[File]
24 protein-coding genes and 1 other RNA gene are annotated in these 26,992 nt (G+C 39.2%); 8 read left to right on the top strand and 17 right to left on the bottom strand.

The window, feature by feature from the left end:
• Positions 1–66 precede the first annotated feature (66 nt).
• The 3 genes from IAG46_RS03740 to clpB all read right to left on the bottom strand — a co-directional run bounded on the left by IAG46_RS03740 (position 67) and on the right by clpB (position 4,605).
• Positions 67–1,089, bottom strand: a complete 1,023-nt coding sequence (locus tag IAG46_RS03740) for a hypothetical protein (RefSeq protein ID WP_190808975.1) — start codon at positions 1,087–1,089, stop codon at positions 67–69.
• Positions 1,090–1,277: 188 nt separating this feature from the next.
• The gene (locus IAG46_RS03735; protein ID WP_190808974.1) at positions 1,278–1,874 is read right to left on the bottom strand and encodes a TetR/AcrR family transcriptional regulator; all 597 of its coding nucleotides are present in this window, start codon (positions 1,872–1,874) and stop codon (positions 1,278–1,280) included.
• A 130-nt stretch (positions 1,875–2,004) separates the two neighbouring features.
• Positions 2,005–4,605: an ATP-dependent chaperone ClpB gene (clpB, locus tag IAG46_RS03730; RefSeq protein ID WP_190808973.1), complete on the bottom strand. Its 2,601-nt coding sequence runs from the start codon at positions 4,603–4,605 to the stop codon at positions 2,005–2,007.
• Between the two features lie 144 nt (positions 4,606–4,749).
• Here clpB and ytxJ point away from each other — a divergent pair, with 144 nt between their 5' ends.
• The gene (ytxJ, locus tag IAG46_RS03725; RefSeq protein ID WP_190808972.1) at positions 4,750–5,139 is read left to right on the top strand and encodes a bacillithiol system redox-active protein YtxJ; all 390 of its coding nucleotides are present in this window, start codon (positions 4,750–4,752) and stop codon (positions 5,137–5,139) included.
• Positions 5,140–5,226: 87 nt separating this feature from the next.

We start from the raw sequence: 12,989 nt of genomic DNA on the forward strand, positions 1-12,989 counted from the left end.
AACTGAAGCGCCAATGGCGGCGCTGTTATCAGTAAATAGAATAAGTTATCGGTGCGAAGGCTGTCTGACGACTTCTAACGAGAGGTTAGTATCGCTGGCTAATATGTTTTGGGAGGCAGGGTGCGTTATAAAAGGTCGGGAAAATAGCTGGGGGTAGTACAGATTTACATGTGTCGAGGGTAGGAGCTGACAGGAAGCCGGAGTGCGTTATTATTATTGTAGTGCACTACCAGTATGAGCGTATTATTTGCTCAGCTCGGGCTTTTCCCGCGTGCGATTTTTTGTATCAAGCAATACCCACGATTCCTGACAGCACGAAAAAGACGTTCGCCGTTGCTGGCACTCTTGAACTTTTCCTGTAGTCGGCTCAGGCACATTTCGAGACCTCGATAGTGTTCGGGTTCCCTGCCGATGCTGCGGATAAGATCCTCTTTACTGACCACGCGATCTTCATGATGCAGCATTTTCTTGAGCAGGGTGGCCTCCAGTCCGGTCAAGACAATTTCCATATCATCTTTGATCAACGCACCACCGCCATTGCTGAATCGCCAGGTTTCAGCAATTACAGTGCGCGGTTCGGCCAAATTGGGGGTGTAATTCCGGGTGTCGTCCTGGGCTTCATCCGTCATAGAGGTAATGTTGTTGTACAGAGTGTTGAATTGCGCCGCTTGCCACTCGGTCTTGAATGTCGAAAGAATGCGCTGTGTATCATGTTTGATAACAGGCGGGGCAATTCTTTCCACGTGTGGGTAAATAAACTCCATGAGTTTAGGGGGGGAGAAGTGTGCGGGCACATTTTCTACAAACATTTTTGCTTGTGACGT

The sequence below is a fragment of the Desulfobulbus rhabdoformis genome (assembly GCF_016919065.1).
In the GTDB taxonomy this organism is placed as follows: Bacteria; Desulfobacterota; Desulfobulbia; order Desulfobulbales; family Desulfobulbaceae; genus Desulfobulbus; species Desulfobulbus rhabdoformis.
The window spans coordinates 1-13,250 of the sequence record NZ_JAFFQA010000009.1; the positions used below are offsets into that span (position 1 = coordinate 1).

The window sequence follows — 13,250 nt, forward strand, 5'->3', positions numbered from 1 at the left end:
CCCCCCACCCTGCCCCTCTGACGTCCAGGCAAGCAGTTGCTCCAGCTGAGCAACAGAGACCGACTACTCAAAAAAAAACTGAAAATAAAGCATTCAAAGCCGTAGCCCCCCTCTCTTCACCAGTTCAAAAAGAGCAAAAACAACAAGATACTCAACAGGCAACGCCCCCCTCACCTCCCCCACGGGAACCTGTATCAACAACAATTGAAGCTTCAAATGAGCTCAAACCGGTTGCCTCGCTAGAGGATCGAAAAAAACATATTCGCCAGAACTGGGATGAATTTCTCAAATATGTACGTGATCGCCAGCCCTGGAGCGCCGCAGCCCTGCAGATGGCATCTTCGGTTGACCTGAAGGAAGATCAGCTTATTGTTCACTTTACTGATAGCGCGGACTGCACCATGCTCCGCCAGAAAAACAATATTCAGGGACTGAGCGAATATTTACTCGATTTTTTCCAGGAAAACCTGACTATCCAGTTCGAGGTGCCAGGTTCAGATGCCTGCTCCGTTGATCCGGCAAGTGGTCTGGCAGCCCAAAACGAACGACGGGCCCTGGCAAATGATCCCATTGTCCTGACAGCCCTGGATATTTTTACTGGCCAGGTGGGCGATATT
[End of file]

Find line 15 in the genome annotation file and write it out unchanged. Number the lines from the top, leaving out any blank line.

AACTGAAGCGCCAATGGCGGCGCTGTTATCAGTAAATAGAATAAGTTATCGGTGCGAAGGCTGTCTGACGACTTCTAACGAGAGGTTAGTATCGCTGGCTAATATGTTTTGGGAGGCAGGGTGCGTTATAAAAGGTCGGGAAAATAGCTGGGGGTAGTACAGATTTACATGTGTCGAGGGTAGGAGCTGACAGGAAGCCGGAGTGCGTTATTATTATTGTAGTGCACTACCAGTATGAGCGTATTATTTGCTCAGCTCGGGCTTTTCCCGCGTGCGATTTTTTGTATCAAGCAATACCCACGATTCCTGACAGCACGAAAAAGACGTTCGCCGTTGCTGGCACTCTTGAACTTTTCCTGTAGTCGGCTCAGGCACATTTCGAGACCTCGATAGTGTTCGGGTTCCCTGCCGATGCTGCGGATAAGATCCTCTTTACTGACCACGCGATCTTCATGATGCAGCATTTTCTTGAGCAGGGTGGCCTCCAGTCCGGTCAAGACAATTTCCATATCATCTTTGATCAACGCACCACCGCCATTGCTGAATCGCCAGGTTTCAGCAATTACAGTGCGCGGTTCGGCCAAATTGGGGGTGTAATTCCGGGTGTCGTCCTGGGCTTCATCCGTCATAGAGGTAATGTTGTTGTACAGAGTGTTGAATTGCGCCGCTTGCCACTCGGTCTTGAATGTCGAAAGAATGCGCTGTGTATCATGTTTGATAACAGGCGGGGCAATTCTTTCCACGTGTGGGTAAATAAACTCCATGAGTTTAGGGGGGGAGAAGTGTGCGGGCACATTTTCTACAAACATTTTTGCTTGTGACGT